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Does the Subsurface Superheating Effect Really Exist?

Published online by Cambridge University Press:  15 February 2011

Valentin Craciun
Laser Department, National Institute for Laser, Plasma and Radiation Physics, Bucharest VMagurele, PO Box MG-36, RO-76900, Romania;
Doina Craciun
Laser Department, National Institute for Laser, Plasma and Radiation Physics, Bucharest VMagurele, PO Box MG-36, RO-76900, Romania;
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The existence inside targets during pulsed laser ablation of a sub-surface superheating effect (SSSH) has been predicted by numerical temperature estimations. The experimental evidence has been so far only indirect, based on the modification of the surface morphology caused by the explosive volume boiling induced by the SSSH effect. However, round-shaped micrometer-sized cavities formed by gas release due to volume boiling have been found on several target materials even when the temperature estimations did not predict any SSSH effect. Although the SSSH effect could exist under certain conditions, it seems that it is not a prerequisite for explosive volume boiling which is the actual mechanism responsible for droplets emission. Volume boiling could occur whenever a thick liquid layer, whose temperature is much higher than the equilibrium boiling value is formed and lasts for several tens of nanoseconds on the target surface, a situation usually found when the laser wavelength is poorly absorbed by the target material.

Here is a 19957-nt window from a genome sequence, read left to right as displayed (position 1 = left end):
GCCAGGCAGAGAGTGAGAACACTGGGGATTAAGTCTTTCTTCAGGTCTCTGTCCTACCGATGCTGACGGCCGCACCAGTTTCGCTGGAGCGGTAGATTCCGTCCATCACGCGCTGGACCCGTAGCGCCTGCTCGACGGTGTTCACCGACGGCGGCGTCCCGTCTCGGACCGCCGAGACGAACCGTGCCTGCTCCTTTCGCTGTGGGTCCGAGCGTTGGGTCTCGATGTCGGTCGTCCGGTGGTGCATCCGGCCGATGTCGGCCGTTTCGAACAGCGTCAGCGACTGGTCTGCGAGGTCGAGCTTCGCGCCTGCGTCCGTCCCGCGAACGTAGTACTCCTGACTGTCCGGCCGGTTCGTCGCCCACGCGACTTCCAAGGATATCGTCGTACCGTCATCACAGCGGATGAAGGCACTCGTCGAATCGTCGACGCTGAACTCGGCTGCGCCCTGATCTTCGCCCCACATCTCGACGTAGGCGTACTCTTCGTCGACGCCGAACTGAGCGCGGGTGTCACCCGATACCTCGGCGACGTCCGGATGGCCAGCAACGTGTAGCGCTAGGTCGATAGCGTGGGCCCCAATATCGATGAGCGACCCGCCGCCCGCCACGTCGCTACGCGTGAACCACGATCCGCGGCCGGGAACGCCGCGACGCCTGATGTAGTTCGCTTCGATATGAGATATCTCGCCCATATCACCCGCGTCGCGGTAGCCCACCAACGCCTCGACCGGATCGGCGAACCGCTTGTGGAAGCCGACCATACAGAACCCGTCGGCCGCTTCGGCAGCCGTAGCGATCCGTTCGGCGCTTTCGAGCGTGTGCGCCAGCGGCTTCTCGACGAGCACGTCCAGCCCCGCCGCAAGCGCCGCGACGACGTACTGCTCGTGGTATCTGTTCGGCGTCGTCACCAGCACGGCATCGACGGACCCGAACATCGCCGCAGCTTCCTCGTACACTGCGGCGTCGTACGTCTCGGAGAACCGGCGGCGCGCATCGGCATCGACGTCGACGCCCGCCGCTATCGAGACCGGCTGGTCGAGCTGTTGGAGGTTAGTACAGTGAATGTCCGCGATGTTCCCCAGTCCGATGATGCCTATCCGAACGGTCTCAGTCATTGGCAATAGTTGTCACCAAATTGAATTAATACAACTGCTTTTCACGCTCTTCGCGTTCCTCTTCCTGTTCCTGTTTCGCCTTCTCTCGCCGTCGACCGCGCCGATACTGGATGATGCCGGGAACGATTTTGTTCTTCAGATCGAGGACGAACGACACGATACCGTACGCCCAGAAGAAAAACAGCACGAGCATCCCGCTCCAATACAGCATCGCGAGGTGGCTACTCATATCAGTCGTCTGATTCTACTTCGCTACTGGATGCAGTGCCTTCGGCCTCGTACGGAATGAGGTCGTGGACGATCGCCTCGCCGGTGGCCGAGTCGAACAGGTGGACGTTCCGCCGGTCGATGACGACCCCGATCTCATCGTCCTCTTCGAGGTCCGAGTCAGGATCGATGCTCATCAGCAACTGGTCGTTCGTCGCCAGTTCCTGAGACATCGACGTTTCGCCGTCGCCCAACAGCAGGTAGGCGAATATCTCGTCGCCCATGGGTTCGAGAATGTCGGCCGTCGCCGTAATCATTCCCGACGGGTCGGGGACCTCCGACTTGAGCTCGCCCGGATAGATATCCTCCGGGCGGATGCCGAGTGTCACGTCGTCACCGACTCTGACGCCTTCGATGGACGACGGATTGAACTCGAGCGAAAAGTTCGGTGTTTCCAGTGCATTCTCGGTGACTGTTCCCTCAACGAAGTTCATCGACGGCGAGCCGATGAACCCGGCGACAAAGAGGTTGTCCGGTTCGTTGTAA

Research Article
Copyright © Materials Research Society 1998

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